• The Heritage Network
    • Resize:
    • A
    • A
    • A
  • Donate
  • Shouldn't More Than Three Low-Income Students Be Able to Go to the School of Their Choice?

    The Los Angeles Times has a great story out today about how a team of public school teachers hand selected three students from low-income immigrant families and created their own nonprofit to help get the students into prestigious private high schools. The teacher’s principal, Scott Schmerelson, told the Times: “The LAUSD has great magnet high schools these kids can go to if they wish, and if their parents wish to send them to private schools it’s OK with me too. It’s a wonderful opportunity to go off to a prestigious school and to a wonderful college.”

    If only more teacher union members felt the same way. All families deserve the right to choose where their kids go to school. And slowly more and more Americans are gaining that right. As Heritage scholar Dan Lips noted earlier this year:

    This year, 13 states and the District of Columbia are supporting private school choice. Approximately 150,000 children are using publicly funded scholar­ships to attend private school. Millions more are benefiting from other choice options ranging from charter schools and public school choice to home­schooling and virtual education. Still, an estimated 74 percent of students remain in government-assigned public schools.

    Posted in Education [slideshow_deploy]

    3 Responses to Shouldn't More Than Three Low-Income Students Be Able to Go to the School of Their Choice?

    1. The Paleo Conservati says:

      The 2007-2008 school year saw LAUSD serve 694,288 students with 45,473 teachers (and 38,494 other employees) making it the second largest employer in Los Angeles County, second only to the county government. The total school district budget for 2008 was $19,986,000,000 US dollars. Ratio: $28786.32 per student, 15.26 teachers per student.

      Despite the enormous sums of money and high teacher per student ratio, in 2007, L.A. Unified School District's dropout rate was 33.6 percent, grades 9 through 12 officially with the mayor of Los Angeles stating the official droput rate is wrong, Villaraigosa said. "We know it's 50 to 60 percent and in some parts of the city 65 or 70 percent."

      In enrollment breakdown by ethnic group, 73% of its students were of Hispanic origin and 11% of its students were of African-American origin. Non-Hispanic White students comprise 9% of the student population, while Asian students comprise 4%. Students of Filipino origin form 2% of the student population, and American Indian and Pacific Islanders together are less than 1%. It should be obvious to even a casual observer where the new recruits are coming from that feed Los Angeles based gangs. Even Orange County (Orange County Register article in today's issue) announced gang membership in Orange County is up 50% this year with 98% of the new gang members being Latino. And this in a city that used to be the crowning jewel of public education in the SouthWest. In our father’s day, high school students gained measurable aptitudes in higher math, engineering, pre-college science, and solid English courses that led to real competency right along with trades like mechanics and electrical vocational courses.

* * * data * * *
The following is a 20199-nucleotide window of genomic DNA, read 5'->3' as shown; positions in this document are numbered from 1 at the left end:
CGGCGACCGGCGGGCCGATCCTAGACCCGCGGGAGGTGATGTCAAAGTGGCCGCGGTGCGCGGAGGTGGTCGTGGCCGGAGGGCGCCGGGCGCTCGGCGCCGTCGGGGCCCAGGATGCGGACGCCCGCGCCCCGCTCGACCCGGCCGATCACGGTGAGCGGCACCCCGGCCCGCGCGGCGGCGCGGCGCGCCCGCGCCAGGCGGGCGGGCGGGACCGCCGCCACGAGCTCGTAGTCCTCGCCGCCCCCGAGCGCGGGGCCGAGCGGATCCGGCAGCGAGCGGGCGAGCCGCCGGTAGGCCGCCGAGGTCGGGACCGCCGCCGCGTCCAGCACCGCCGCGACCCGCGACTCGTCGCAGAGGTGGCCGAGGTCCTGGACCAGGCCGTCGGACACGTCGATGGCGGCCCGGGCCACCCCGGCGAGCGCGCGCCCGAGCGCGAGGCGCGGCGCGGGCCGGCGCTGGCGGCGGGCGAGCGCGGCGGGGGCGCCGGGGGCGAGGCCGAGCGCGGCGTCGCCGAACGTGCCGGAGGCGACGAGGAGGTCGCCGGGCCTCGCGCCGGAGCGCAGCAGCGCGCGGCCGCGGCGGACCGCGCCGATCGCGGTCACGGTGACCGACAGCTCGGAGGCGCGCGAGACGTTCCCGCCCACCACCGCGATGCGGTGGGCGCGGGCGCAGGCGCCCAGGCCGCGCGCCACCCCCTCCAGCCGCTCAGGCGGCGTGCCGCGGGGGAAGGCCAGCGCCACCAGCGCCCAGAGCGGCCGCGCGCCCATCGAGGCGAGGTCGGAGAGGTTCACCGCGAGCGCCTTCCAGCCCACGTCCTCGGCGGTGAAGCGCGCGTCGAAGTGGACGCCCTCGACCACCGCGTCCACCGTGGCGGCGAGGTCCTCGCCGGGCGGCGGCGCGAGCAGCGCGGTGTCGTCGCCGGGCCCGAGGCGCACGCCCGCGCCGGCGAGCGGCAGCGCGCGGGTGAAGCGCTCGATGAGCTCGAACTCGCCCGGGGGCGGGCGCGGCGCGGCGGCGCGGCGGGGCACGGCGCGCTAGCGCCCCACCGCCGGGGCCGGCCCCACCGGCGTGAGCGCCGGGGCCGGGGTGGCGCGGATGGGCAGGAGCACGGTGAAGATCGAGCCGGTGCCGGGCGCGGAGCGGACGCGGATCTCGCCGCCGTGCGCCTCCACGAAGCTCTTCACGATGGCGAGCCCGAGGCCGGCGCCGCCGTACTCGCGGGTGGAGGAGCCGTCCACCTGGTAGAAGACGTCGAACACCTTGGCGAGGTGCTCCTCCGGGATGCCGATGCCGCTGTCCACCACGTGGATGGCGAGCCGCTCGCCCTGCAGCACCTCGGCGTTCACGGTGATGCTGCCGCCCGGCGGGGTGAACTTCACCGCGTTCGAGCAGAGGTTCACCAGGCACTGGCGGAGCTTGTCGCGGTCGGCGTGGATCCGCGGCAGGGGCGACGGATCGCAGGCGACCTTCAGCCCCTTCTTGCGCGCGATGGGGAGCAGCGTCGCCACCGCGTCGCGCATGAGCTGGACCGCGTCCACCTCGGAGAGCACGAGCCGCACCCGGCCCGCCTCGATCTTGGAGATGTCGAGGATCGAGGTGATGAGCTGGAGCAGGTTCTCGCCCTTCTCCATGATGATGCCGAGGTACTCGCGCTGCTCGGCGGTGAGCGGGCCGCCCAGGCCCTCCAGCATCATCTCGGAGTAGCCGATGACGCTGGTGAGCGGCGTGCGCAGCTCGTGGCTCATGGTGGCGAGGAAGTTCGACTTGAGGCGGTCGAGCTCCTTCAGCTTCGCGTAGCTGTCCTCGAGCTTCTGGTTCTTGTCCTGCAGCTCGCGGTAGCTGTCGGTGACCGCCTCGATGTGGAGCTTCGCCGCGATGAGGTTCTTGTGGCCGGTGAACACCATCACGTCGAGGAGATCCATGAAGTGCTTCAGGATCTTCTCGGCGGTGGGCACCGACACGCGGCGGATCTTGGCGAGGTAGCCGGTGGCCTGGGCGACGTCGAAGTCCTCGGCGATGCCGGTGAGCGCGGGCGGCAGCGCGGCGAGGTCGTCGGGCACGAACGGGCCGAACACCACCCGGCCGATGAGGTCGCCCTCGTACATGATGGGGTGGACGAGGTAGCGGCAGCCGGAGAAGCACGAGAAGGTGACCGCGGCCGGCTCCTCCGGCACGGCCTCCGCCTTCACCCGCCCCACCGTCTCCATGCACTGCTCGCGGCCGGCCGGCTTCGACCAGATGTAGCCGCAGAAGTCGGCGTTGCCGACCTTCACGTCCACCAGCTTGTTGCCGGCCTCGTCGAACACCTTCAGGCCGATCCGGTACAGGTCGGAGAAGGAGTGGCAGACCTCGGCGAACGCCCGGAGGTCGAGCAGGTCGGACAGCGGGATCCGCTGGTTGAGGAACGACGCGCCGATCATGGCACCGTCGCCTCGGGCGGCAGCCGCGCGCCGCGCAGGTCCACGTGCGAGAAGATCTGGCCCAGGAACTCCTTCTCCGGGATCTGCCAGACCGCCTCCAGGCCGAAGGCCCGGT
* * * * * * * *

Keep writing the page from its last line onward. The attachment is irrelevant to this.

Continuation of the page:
Compare this with the Des Moines Public School District whom in 2007-2008 school year had 30,683 students, a budget of $397.7 million, and a total staff (everyone) of 4,904. Ratio: $12,961.57 per student, 13.5 teachers per student.

      The racial makeup of the city is 82.3% White, 8.07% Black or African American, 0.35% Native American, 3.50% Asian, 0.05% Pacific Islander, 3.52% from other races, and 2.23% from two or more races. 6.61% of the population were Hispanic or Latino of any race. In comparison to Los Angeles, Des Moines has an overall graduation rate of 84%.

      Many important explanatory factors contribute ranging from the economic to mass immigration to the cultural; however, these are roughly the observable differences and they are both stark and real.

      Perhaps the Los Angeles Unified School District can learn something from the Des Moines Public School District.


    2. Pingback: Shouldn’t More Than Three Low-Income Students Be Able to Go to the … : thegameoflove

    3. Barb MN says:

      Sure. They should have a choice AT THEIR OWN COST! Many people have low-income. And with some people on low income the government covers their living expenses. So their low income really isn't. This should not be a right to favor three kids and at taxpayer expense. Kids should have to earn it and recognized by a private sponsor. Not the taxpayers.

      I am saddened by your revelation in Des Moines. I was there once as a child. Not many people. Sounds overpopulated.

    Comments are subject to approval and moderation. We remind everyone that The Heritage Foundation promotes a civil society where ideas and debate flourish. Please be respectful of each other and the subjects of any criticism. While we may not always agree on policy, we should all agree that being appropriately informed is everyone's intention visiting this site. Profanity, lewdness, personal attacks, and other forms of incivility will not be tolerated. Please keep your thoughts brief and avoid ALL CAPS. While we respect your first amendment rights, we are obligated to our readers to maintain these standards. Thanks for joining the conversation.

    Big Government Is NOT the Answer

    Your tax dollars are being spent on programs that we really don't need.

    I Agree I Disagree ×

    Get Heritage In Your Inbox — FREE!

    Heritage Foundation e-mails keep you updated on the ongoing policy battles in Washington and around the country.